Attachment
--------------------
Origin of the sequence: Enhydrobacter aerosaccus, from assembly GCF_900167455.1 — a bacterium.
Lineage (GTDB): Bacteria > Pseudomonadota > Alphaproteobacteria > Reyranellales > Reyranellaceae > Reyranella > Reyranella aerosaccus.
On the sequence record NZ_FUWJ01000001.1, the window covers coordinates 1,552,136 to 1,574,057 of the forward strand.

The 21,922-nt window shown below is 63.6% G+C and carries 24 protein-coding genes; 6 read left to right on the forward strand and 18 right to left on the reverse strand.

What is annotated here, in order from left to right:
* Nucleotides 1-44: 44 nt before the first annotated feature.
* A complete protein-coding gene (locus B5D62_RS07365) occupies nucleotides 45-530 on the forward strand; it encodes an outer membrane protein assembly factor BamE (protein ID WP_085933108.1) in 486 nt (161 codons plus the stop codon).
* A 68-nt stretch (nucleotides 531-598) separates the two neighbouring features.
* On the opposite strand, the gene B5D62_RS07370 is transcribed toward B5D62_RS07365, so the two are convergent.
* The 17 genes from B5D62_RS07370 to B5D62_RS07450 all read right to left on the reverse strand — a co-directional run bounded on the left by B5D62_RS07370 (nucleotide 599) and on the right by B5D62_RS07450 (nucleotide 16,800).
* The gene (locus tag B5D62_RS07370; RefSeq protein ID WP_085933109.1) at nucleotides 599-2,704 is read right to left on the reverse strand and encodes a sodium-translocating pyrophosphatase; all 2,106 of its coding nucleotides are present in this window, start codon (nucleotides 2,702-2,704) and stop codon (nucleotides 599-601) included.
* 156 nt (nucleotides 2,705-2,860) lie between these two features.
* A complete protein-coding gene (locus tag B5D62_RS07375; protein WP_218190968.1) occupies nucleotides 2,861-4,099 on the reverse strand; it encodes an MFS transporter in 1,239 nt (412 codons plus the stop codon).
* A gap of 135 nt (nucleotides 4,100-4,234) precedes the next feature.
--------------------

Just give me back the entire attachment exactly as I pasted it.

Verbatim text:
Origin of the sequence: Enhydrobacter aerosaccus, from assembly GCF_900167455.1 — a bacterium.
Lineage (GTDB): Bacteria > Pseudomonadota > Alphaproteobacteria > Reyranellales > Reyranellaceae > Reyranella > Reyranella aerosaccus.
On the sequence record NZ_FUWJ01000001.1, the window covers coordinates 1,552,136 to 1,574,057 of the forward strand.

The 21,922-nt window shown below is 63.6% G+C and carries 24 protein-coding genes; 6 read left to right on the forward strand and 18 right to left on the reverse strand.

What is annotated here, in order from left to right:
* Nucleotides 1-44: 44 nt before the first annotated feature.
* A complete protein-coding gene (locus B5D62_RS07365) occupies nucleotides 45-530 on the forward strand; it encodes an outer membrane protein assembly factor BamE (protein ID WP_085933108.1) in 486 nt (161 codons plus the stop codon).
* A 68-nt stretch (nucleotides 531-598) separates the two neighbouring features.
* On the opposite strand, the gene B5D62_RS07370 is transcribed toward B5D62_RS07365, so the two are convergent.
* The 17 genes from B5D62_RS07370 to B5D62_RS07450 all read right to left on the reverse strand — a co-directional run bounded on the left by B5D62_RS07370 (nucleotide 599) and on the right by B5D62_RS07450 (nucleotide 16,800).
* The gene (locus tag B5D62_RS07370; RefSeq protein ID WP_085933109.1) at nucleotides 599-2,704 is read right to left on the reverse strand and encodes a sodium-translocating pyrophosphatase; all 2,106 of its coding nucleotides are present in this window, start codon (nucleotides 2,702-2,704) and stop codon (nucleotides 599-601) included.
* 156 nt (nucleotides 2,705-2,860) lie between these two features.
* A complete protein-coding gene (locus tag B5D62_RS07375; protein WP_218190968.1) occupies nucleotides 2,861-4,099 on the reverse strand; it encodes an MFS transporter in 1,239 nt (412 codons plus the stop codon).
* A gap of 135 nt (nucleotides 4,100-4,234) precedes the next feature.